Say, a kid wants chocolate, they may feel it facile to draw it rather than writing the spelling to ask about it. Evidently, visual learning may often have a better experience in inferring and learning. Learning of concepts like graphs is often visual, adding pictures to it may assist further engagement. In layman’s terms, these are pictorial representations of graphical data.

To grasp any notion, games and activities may be associative to classroom lectures and assignments. Nonetheless, the right choices may be required to learn, practice, and revise notions. Being aware of these needs, we came out with a few activities that we have curated for you to master these notions.

**Learning through pictographs- The procedure proven effective **

Visual and Kinesthetic learning, as a crucial chunk of multisensory learning, is often effective in grasping minute details of the concepts better. For this reason, pictorial and graphical presentations of data have been growing in acclaim. In this expedition, pictographs may be considered a remarkable option.

Not only for kids, but these visual graphs may be handy for individuals at every age and also for those with compromising literacy skills. Jeongok Choi^{[1]} observed the edges of employing pictographs to discharge instructions for older adults with low-literacy rates. While pictographs are perceived as useful, this experiment on delivering instructions visually showed positive results.

Being aware of the same, pictographs may be beneficial for students in other gourds like:

- Employment of pictures in the practice may create a visual appeal, thereby ensuring
**better attention** - Reckoning the number of pictures makes
**identifying values facile**, without a need to infer numbers. This may be an edge for learning incapacitated people as well. - Employing manipulatives like toys in creating graphs may assure
**tactile improvement**in young children. - Being a graphical representation, pupils can
**represent complex data in simpler form** - Can be accompanied with other forms like Pie Charts if needed.

**Pictograph activities to try in classroom **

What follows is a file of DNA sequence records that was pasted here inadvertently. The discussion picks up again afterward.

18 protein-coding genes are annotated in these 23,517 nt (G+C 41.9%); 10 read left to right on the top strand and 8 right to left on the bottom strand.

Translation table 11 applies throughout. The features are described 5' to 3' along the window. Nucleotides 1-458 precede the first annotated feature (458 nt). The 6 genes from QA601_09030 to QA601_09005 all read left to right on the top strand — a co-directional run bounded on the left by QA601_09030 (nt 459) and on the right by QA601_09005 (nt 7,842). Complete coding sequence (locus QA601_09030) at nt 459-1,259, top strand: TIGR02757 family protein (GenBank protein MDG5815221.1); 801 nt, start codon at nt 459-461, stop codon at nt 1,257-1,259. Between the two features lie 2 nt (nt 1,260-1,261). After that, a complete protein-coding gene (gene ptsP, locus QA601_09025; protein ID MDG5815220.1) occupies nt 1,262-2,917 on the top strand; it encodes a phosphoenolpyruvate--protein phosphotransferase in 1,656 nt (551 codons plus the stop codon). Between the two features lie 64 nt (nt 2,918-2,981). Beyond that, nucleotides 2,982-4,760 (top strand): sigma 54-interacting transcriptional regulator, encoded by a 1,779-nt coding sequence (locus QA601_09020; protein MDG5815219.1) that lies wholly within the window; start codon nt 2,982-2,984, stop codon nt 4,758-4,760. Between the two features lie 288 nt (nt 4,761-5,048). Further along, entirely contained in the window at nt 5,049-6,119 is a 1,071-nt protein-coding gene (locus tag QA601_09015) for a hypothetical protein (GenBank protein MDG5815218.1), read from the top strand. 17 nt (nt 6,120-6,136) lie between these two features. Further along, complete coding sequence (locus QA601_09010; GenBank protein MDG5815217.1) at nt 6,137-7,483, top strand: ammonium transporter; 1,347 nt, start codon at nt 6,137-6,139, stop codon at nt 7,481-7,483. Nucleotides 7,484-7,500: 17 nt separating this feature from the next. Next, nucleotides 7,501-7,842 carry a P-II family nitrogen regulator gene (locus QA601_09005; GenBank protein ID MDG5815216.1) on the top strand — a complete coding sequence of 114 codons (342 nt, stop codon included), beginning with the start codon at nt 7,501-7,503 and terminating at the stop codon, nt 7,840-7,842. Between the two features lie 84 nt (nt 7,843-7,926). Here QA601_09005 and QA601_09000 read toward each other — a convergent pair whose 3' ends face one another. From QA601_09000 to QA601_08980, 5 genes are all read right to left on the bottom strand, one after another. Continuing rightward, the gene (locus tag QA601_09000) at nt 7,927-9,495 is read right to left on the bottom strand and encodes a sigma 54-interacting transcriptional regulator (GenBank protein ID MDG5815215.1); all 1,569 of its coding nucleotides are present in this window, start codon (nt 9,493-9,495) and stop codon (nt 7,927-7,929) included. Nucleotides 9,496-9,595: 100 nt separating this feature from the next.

**1. Load of Trains**

Pictographs in real life may be often intriguing for young learners. In this campaign, considering the amount of load carried in a train can be a fair idea.

To start with, the teacher has multiple train toys whose compartments can be separated individually. Before students are called upon, the mentor dismantles the blocks of the toy and prepares questions on a paper related to graphing. For instance, the question can be “Five trains need to carry different amounts of load to destinations. Each block has a capacity of 10 tons. How many compartments are needed for each train if 60 tons are to be transported by one train and 40 by another?”

Looking at these questions, the student needs to interpret the scenario properly and start building trains in the form of pictographs (parallel to one another). Say one train needs 6 compartments, and another may need 4. The learner needs to join the determined blocks and form a pictograph. After completion, the instructor evaluates the answer and provides feedback if needed.

**2. Build your Grades**

Students often like to count on their grades in various tests to mark their progress. This activity assists in evaluating performances in different subjects in an examination.

To start with, the teacher arranges a set of 60 cards for each student- so that there are 10 cards for each of six subjects. Once the scores of recent subjects are declared, these cards are offered. Now, the student needs to prepare a pictograph of these values to make out certain inferences.

Each card can be considered for 10% of the total score. For instance, if the learner gets 70 percent in math, they need to line up seven cards. Similarly, the scores of the other five subjects are also arranged. Now to complete the task, some inferences are taken. For instance, the highest score is marked and congratulated, the lowest score is marked and a few insights are provided. This activity is often handy for motivation for students, while practicing pictographs.

**3. Pictograph voting**

Once concepts are taught in the classroom. Instructor may look into conducting some quizzes or tests to revise the same. To engage learners better, they may be asked to choose the topic or style of questions to start practice, and for this voting is often a noteworthy pick.